Øe ~ Transfer

Fabio Perletta’s latest work as Øe delves full-body into the bit stream, the sequence of zeroes and ones that defines our daily existence.  While listening, one can’t help but think of the changes of the past few decades, as human beings have transferred from an analogue existence to a digital one.  Automobiles, microwaves, televisions, cell phones, stop lights, cash registers, and yes, recordings – all controlled by code.  Those who have lived through the transition may simultaneously cherish the change and yearn for older, simpler times.

“February | Seek” is the sound of interrupted and sampled data: static, slices, beeps.  If we were able to hear all of our devices at once, they might sound a bit like this.  And yet these sounds are oddly comforting, perhaps due to the (almost) subliminal addition of water trickles recorded at a natural reserve in Abruzzo, Italy.  Such integration is a testimony to the power of the possible: a blended environment in which neither side seeks dominance and nature’s allure is recalled.  Consider the worth of a GPS when one is lost in the woods.  Hansel and Gretel would have been a lot safer.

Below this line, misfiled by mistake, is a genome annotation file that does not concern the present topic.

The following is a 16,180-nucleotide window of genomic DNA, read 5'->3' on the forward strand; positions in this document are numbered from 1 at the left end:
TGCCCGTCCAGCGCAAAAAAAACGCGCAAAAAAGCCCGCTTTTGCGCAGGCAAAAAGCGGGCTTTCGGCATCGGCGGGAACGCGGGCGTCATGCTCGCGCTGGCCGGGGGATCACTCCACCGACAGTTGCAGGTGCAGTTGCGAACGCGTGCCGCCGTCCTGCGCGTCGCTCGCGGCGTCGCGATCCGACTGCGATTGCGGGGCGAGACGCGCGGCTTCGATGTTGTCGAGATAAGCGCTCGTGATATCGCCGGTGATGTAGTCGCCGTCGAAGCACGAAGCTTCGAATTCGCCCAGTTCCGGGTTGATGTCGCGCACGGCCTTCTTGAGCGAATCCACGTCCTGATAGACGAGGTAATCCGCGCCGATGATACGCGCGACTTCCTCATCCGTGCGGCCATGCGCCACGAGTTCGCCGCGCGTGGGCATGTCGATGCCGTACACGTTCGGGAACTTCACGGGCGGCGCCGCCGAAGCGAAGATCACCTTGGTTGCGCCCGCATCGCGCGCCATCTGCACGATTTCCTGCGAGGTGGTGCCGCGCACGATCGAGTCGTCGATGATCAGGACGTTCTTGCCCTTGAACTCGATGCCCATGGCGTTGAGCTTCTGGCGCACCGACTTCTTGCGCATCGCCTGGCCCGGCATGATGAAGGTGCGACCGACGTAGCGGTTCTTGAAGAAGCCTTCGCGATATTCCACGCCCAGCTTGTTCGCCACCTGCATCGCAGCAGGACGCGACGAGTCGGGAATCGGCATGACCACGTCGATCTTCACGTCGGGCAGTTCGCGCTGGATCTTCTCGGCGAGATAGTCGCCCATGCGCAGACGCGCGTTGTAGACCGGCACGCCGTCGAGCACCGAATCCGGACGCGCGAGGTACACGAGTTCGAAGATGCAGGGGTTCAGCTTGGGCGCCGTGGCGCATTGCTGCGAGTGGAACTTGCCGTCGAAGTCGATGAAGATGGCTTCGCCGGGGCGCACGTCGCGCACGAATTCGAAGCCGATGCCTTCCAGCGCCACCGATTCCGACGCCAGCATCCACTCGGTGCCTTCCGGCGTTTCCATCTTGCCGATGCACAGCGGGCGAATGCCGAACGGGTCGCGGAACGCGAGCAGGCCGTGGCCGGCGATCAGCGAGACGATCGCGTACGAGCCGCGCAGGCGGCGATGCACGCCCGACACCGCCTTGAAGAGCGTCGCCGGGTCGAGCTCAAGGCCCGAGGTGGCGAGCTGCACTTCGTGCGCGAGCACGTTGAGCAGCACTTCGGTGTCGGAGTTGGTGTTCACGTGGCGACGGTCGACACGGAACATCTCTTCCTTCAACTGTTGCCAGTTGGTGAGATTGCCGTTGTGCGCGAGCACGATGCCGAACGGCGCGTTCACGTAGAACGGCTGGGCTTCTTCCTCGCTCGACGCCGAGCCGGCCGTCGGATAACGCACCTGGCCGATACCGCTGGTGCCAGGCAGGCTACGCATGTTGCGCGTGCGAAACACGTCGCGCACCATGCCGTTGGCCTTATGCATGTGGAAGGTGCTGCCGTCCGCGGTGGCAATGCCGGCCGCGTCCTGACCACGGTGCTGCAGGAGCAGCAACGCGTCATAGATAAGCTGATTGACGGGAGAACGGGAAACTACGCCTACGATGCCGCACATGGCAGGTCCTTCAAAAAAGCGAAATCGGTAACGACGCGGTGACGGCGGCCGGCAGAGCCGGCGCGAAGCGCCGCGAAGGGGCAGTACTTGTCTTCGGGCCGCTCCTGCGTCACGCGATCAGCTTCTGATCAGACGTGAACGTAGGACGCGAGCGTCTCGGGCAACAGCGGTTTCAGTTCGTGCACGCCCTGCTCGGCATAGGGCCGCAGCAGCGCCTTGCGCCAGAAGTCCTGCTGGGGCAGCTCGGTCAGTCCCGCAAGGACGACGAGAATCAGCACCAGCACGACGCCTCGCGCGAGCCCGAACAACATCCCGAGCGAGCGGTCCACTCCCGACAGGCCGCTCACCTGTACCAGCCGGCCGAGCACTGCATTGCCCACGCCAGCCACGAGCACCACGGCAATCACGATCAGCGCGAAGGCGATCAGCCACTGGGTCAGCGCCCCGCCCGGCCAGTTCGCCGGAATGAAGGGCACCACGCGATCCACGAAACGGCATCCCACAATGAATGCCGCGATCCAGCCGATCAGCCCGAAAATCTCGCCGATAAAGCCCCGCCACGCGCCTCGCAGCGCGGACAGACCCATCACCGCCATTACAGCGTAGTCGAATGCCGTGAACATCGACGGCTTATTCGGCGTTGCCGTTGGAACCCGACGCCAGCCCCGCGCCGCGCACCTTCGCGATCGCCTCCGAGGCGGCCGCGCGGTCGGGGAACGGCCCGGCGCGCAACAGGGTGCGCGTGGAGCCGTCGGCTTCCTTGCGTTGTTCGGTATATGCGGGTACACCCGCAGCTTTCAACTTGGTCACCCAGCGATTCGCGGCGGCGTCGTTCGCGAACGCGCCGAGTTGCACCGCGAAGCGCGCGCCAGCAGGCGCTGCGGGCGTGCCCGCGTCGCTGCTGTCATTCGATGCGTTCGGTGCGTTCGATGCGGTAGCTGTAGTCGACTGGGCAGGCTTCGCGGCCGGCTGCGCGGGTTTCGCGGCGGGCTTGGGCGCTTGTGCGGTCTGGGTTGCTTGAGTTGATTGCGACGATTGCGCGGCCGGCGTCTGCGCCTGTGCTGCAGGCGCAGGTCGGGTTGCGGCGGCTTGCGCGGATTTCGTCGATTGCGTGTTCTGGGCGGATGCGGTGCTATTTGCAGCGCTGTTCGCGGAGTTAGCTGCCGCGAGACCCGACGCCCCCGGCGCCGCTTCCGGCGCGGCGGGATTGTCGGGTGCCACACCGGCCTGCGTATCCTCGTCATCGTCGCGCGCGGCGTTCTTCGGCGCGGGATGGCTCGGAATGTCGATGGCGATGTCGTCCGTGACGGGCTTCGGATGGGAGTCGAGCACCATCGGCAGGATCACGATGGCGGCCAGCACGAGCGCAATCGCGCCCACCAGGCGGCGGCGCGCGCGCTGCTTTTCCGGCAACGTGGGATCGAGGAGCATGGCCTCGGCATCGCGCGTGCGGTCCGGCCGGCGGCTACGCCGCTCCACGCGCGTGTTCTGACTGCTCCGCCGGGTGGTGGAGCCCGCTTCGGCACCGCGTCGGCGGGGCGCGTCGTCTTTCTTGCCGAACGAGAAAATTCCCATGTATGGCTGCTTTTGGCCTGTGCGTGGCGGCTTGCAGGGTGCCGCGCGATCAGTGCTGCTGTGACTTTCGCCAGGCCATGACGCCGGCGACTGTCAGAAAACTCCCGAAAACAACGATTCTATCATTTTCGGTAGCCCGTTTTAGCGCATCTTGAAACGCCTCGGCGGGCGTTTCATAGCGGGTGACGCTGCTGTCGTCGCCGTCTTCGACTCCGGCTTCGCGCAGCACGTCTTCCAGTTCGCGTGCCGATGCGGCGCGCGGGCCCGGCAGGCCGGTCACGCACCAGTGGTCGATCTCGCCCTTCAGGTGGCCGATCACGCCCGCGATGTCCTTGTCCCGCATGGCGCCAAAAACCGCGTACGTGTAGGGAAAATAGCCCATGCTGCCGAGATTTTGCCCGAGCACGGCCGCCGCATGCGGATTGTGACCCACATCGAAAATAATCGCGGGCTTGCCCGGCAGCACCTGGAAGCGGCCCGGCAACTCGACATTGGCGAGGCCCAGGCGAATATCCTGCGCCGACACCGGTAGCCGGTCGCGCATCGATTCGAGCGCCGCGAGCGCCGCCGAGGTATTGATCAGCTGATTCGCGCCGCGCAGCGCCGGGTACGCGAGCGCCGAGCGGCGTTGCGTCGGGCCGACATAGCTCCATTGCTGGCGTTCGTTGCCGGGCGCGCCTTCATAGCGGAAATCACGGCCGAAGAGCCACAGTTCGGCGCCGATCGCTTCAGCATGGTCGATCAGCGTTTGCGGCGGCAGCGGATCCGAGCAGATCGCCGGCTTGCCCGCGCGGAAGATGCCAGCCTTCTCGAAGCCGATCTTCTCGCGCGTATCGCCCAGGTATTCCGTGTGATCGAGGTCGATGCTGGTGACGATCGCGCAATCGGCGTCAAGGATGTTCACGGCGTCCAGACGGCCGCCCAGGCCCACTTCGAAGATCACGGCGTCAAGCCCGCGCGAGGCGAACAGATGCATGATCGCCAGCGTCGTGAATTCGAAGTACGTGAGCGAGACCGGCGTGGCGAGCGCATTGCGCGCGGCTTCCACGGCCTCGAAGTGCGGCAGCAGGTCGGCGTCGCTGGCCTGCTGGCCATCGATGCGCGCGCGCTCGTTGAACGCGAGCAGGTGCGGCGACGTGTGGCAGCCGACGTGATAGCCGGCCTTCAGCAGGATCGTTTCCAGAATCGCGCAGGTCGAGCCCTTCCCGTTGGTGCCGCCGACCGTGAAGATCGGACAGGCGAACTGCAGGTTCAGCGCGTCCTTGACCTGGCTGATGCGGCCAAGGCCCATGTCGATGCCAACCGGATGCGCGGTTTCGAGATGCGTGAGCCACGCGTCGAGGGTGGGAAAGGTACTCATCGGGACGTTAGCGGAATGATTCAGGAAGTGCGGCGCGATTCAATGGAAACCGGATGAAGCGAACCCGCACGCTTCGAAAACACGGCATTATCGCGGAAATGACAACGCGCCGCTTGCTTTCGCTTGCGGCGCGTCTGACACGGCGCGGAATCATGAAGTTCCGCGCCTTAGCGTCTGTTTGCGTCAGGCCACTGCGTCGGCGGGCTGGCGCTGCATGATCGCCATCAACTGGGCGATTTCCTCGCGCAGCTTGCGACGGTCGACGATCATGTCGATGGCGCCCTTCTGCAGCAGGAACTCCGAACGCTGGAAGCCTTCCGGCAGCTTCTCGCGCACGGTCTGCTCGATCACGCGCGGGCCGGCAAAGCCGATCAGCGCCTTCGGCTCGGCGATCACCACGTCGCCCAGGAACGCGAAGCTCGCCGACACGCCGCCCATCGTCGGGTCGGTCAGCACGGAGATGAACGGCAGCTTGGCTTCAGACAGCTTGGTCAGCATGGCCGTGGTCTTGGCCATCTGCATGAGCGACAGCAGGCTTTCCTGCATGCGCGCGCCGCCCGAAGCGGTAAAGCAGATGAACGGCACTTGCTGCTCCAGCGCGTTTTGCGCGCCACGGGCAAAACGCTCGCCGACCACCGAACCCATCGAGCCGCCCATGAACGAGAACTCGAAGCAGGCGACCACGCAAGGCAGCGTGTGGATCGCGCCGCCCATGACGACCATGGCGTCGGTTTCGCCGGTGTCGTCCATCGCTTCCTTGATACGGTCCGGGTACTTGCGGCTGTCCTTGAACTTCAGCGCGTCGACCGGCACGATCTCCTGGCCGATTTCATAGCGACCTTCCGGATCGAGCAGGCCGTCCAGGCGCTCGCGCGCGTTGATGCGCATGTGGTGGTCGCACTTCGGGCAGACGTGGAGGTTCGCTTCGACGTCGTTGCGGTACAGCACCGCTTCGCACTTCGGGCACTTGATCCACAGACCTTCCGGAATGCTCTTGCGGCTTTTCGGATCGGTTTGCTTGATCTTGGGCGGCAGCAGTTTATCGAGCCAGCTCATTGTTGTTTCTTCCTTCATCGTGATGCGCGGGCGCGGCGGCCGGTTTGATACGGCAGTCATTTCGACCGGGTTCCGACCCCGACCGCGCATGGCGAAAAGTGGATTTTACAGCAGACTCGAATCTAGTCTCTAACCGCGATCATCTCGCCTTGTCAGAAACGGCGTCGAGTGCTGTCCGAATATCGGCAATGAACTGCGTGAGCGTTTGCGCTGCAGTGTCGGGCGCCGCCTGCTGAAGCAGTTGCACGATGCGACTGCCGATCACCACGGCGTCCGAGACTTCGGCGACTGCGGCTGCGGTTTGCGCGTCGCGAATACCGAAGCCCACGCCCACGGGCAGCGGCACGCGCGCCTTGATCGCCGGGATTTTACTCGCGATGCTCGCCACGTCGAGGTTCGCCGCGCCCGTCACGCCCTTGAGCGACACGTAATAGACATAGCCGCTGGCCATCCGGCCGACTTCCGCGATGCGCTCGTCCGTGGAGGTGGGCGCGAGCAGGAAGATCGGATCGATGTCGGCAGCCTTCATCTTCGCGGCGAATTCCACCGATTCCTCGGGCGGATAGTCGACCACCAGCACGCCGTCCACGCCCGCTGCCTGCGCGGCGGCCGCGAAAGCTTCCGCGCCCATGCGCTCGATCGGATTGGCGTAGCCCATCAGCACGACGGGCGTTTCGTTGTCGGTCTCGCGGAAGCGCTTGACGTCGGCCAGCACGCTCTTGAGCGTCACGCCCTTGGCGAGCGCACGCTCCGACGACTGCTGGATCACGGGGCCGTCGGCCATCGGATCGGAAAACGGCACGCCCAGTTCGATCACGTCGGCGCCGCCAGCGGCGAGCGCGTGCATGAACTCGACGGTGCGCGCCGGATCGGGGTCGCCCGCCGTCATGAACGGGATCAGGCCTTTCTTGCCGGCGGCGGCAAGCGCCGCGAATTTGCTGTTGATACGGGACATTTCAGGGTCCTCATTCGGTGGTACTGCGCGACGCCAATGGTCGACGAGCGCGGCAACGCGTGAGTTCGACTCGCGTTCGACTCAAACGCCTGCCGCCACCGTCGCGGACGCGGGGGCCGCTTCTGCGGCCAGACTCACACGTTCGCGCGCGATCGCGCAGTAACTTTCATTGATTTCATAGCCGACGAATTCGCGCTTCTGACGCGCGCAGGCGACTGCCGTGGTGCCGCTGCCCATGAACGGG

“Seadawn | .Ksd” s resounds with gleaming metal, recalling the cutlery and kitchen play of Pawn; ambient drones and washes form a warm background froth.  One begins to wonder at the safety of sounds: is it their familiarity that leads us to let our guard down?  First nature, then household, then the bit stream?  Just as one begins to grow accustomed to Transfer‘s digital face, “Sad | Jitter” lands with birdsong and a gentle rain (or waterfall), reminding us of how far we’ve come, and perhaps how out of touch we’ve grown.  As the track progresses, a guitar is introduced, another warm sound that says yes, music is still made this way as well.  By “Hatsuyuki | D Quant”, the outer layers have all grown smooth, an indication that all sides have given up the fight and learned to live in peace.

To record such an album in such a location must have seemed contradictory, as impulses drifted in different directions.  Perletta wants his worlds to coexist, and coaxes the physical streams and bit streams to flow as one.  Transfer could have been an album at war with itself; instead, it’s one of synthesis, a modern blend that preserves the old while incorporating the new.  To add a twist to a famous quote:  no sound left behind.  (Richard Allen)

Available here

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